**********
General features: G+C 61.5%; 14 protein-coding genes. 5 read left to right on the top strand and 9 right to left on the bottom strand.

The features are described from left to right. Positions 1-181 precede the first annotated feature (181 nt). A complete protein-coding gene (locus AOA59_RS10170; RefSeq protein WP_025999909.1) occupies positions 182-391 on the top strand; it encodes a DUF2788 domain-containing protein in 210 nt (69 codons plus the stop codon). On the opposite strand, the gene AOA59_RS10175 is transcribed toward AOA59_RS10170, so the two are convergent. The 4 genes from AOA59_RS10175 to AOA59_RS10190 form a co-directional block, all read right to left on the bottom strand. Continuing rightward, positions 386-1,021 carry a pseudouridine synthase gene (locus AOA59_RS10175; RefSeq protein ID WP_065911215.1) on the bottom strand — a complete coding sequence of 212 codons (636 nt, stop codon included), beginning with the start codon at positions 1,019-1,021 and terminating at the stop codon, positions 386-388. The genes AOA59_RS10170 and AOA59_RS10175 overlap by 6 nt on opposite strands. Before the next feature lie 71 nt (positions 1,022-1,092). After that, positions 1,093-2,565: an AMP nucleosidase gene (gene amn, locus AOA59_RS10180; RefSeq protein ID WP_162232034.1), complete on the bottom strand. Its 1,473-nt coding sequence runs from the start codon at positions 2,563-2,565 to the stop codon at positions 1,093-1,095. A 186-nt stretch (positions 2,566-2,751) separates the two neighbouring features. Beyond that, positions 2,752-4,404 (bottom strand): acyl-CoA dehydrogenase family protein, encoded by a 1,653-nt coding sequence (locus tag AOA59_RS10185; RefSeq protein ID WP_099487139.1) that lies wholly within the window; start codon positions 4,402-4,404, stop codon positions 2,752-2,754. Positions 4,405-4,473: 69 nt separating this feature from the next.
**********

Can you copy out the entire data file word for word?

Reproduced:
General features: G+C 61.5%; 14 protein-coding genes. 5 read left to right on the top strand and 9 right to left on the bottom strand.

The features are described from left to right. Positions 1-181 precede the first annotated feature (181 nt). A complete protein-coding gene (locus AOA59_RS10170; RefSeq protein WP_025999909.1) occupies positions 182-391 on the top strand; it encodes a DUF2788 domain-containing protein in 210 nt (69 codons plus the stop codon). On the opposite strand, the gene AOA59_RS10175 is transcribed toward AOA59_RS10170, so the two are convergent. The 4 genes from AOA59_RS10175 to AOA59_RS10190 form a co-directional block, all read right to left on the bottom strand. Continuing rightward, positions 386-1,021 carry a pseudouridine synthase gene (locus AOA59_RS10175; RefSeq protein ID WP_065911215.1) on the bottom strand — a complete coding sequence of 212 codons (636 nt, stop codon included), beginning with the start codon at positions 1,019-1,021 and terminating at the stop codon, positions 386-388. The genes AOA59_RS10170 and AOA59_RS10175 overlap by 6 nt on opposite strands. Before the next feature lie 71 nt (positions 1,022-1,092). After that, positions 1,093-2,565: an AMP nucleosidase gene (gene amn, locus AOA59_RS10180; RefSeq protein ID WP_162232034.1), complete on the bottom strand. Its 1,473-nt coding sequence runs from the start codon at positions 2,563-2,565 to the stop codon at positions 1,093-1,095. A 186-nt stretch (positions 2,566-2,751) separates the two neighbouring features. Beyond that, positions 2,752-4,404 (bottom strand): acyl-CoA dehydrogenase family protein, encoded by a 1,653-nt coding sequence (locus tag AOA59_RS10185; RefSeq protein ID WP_099487139.1) that lies wholly within the window; start codon positions 4,402-4,404, stop codon positions 2,752-2,754. Positions 4,405-4,473: 69 nt separating this feature from the next.